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Thursday headlines

Mar 17, 2011 5:38 am
Supervisors are divided on closed meetings
Francesca Olsen of the Register-Star follows up on her story about groups of county supervisors meeting outside the public eye in Chatham on a regular basis that gauges board opinion on the matter. Legally, she writes, state OPen Meetings Laws says a quorum can be two things: a simple majority of supervisors — 13, in the case of Columbia County’s Board of Supervisors — or it can be a weighted vote that equals out to just over half of county representation (1,768 votes out of a total of 3,535). According to supervisors who have been at the meetings to talk about county and regional issues, there has never been either sort of quorum — and they’re careful about making sure of that. The real rub, it turns out, is that a handful of supervisors, at least four, haven’t been invited, and even though the meeting supervisors say that wasn't intentional, those who haven't gone consider the meetings unethical.

Handel appointed Durham lawmaker
Greene County Legislatures Republicans increased their majority to 9-5 yesterday after appointing 48-year old businesswoman Patricia Handel as the county's 14th legislator representing Durham on Wednesday night, filling the seat vacated by former Legislator Sean Frey. According to Colin Devries of the Daily Mail, Handel operates the Blackthorne Resort with her husband Roy and manages the Supersonic Speedway, both East Durham businesses. Frey resigned his position after winning two elections because of what he called "an endless investigation" by county powers into mileage reimbursals dating back several years. Frey was a Democrat in this largely Irish, fairly Democratic district.

Quilt stuck in UPS limbo
Cathy Woodruff of The Advocate has a great piece on Coxsackie resident Janet Atkins' month-long vigil to get her unique, prize-winning quilt, entitled Kaaterskill, out of UPS limbo, where it's been since getting mailed out of the Golden, CO offices of Quilters Newsletter after a photo shoot on February 16.. The coverlet was to be shipped via two-day air, which should have ensured delivery to her Coxsackie studio by Friday, Feb. 18. But it's apparently lost in the system...and someone else has filed a claim for it.

Catholic Charities grant splits Council

The Register-Star's Jamie Larson reports on Tuesday night's Common Council meeting in Hudson, where "what was easily the most contentious split vote seen in City Hall since Donald Moore was elected Council President" centered on acceptance of a $4,100 grant from Catholic Charities of Columbia and Greene Counties to pay for the continued enforcement of underage drinking laws in the city by the Hudson Police Department. "The issue has been simmering with divergent opinions since a Dec. 23 sting operation, also carried out by funding from a Catholic Charities grant, which caught eight out of nine restaurants selling alcohol to an underage informant," Larson writes. "Business owners and a contingent of council members including Moore and Police Committee Chairman Alderman Christopher Wagoner, D-3rd Ward, have discussed in committee that they would like to see more educational prevention than punishment." Local businesses caught in the sting, all along Warren Street, said they aren't the sort of places that attract underage drinkers, because of cost and demographic considerations, making the busts appear that much more like harassment.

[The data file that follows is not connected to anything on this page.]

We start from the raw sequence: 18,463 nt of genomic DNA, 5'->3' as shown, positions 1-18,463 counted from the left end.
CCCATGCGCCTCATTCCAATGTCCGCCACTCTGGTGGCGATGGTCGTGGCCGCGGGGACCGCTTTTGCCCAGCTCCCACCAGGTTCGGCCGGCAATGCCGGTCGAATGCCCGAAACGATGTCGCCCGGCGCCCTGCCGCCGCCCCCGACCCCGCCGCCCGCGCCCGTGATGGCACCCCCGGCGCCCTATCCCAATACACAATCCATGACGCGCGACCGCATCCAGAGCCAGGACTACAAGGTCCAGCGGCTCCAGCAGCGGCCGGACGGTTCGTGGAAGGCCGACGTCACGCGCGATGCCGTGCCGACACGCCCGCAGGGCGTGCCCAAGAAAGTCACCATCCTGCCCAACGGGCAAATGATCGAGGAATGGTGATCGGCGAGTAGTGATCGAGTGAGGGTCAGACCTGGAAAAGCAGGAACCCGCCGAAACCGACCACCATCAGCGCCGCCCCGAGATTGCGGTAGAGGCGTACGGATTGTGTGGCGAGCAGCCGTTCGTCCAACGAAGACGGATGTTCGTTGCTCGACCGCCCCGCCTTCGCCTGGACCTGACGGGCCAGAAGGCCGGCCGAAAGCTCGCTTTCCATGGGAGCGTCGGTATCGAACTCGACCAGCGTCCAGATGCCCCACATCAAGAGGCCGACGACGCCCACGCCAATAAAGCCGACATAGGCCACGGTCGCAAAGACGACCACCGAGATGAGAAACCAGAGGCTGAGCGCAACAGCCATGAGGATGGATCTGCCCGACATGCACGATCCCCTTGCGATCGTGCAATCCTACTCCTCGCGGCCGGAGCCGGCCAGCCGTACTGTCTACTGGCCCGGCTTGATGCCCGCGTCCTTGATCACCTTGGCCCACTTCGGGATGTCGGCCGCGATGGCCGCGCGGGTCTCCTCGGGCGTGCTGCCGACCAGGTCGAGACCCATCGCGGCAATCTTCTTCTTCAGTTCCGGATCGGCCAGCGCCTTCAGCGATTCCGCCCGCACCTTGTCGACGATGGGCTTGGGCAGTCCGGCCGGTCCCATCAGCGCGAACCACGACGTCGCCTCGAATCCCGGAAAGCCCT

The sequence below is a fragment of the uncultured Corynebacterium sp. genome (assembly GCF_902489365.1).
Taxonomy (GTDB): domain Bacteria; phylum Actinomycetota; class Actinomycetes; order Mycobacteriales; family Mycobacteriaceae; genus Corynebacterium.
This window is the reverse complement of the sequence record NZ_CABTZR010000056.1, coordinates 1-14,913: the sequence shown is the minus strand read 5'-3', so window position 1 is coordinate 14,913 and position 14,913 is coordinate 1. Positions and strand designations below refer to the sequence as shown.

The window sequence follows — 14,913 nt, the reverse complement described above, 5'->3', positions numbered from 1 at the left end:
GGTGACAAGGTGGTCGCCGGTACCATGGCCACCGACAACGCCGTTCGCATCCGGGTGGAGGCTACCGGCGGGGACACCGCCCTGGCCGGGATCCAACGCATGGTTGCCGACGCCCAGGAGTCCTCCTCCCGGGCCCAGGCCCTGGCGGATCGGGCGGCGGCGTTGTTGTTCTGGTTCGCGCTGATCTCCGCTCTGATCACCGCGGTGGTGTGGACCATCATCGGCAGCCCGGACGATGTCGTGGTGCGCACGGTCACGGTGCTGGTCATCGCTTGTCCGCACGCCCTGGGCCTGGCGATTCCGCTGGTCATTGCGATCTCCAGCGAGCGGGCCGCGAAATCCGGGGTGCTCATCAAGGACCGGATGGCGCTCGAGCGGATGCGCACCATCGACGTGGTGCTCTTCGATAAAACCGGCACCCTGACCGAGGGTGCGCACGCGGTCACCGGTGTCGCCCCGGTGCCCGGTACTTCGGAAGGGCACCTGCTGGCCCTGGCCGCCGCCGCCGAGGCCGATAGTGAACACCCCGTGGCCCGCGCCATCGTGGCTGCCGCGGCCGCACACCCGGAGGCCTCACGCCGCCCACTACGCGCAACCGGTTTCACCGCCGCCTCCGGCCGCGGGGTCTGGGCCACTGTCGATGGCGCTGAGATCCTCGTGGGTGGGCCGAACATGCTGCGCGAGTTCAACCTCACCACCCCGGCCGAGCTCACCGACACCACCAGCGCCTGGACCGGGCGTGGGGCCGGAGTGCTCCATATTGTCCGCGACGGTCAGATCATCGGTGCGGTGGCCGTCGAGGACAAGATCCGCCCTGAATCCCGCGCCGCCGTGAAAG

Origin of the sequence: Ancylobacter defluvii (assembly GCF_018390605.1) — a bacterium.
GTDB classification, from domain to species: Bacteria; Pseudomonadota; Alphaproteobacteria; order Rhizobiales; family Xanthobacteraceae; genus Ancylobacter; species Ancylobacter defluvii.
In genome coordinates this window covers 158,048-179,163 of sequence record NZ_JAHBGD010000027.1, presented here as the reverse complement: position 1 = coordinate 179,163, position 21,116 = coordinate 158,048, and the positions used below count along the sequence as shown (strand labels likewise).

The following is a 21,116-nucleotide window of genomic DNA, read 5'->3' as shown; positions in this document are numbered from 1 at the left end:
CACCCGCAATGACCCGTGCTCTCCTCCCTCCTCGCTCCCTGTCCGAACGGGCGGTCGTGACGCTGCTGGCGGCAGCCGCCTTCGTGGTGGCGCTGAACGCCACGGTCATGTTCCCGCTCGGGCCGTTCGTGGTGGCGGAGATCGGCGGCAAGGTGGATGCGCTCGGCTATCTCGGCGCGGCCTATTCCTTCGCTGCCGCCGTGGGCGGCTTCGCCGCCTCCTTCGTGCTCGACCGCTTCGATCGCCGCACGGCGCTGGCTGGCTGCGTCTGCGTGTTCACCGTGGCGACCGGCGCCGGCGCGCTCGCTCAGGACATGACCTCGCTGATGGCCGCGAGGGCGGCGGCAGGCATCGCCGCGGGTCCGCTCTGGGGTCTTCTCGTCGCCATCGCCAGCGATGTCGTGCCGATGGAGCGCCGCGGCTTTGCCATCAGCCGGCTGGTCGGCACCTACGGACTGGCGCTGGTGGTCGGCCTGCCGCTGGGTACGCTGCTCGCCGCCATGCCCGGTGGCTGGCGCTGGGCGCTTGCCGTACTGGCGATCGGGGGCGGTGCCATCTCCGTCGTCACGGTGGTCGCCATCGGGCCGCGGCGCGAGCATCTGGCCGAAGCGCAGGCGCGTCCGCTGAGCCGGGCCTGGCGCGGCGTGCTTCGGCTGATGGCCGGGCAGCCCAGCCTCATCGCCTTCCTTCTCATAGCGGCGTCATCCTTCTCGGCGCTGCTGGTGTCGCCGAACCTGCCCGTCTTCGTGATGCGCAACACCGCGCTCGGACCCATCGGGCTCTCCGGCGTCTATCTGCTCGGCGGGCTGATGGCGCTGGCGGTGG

Scenic Hudson embraces EPA’s proposed national standard for mercury pollution from power plants
The US EPA has proposed the first-ever national standards for mercury, arsenic and other toxic air pollution from power plants in a move that Congressional Republicans are fighting vociferously. The federal agency was under a court deadline to develop the standards, announced Tuesday. Ned Sullivan, president of Poughkeepsie-based Scenic Hudson, announced yesterday that the new laws, once approved, will have environmental and economic impacts for the better, and help the healthiness of the Hudson Valley.

Prisons: Why not sell Sing Sing?
A Times Union report on the March 16 meeting of the Public Protection joint budget committee, which discussed Gov. Andrew Cuomo's plans to lose 3,500 prison beds statewide over the coming year, yielded two items that could save Columbia and Greene county prisons, which are seen as key local employment centers. First, many talked about the “saleability” or marketability of mothballed prisons. Then there was the growing belief that it's better to house prisoners closer to their homes, for better re-entry and less recidivism odds, which given New York City's record, could work well for the Hudson and Coxsackie facilities. Cuomo has yet to name the 16 members of a commission he has called for to make final prison recommendations.

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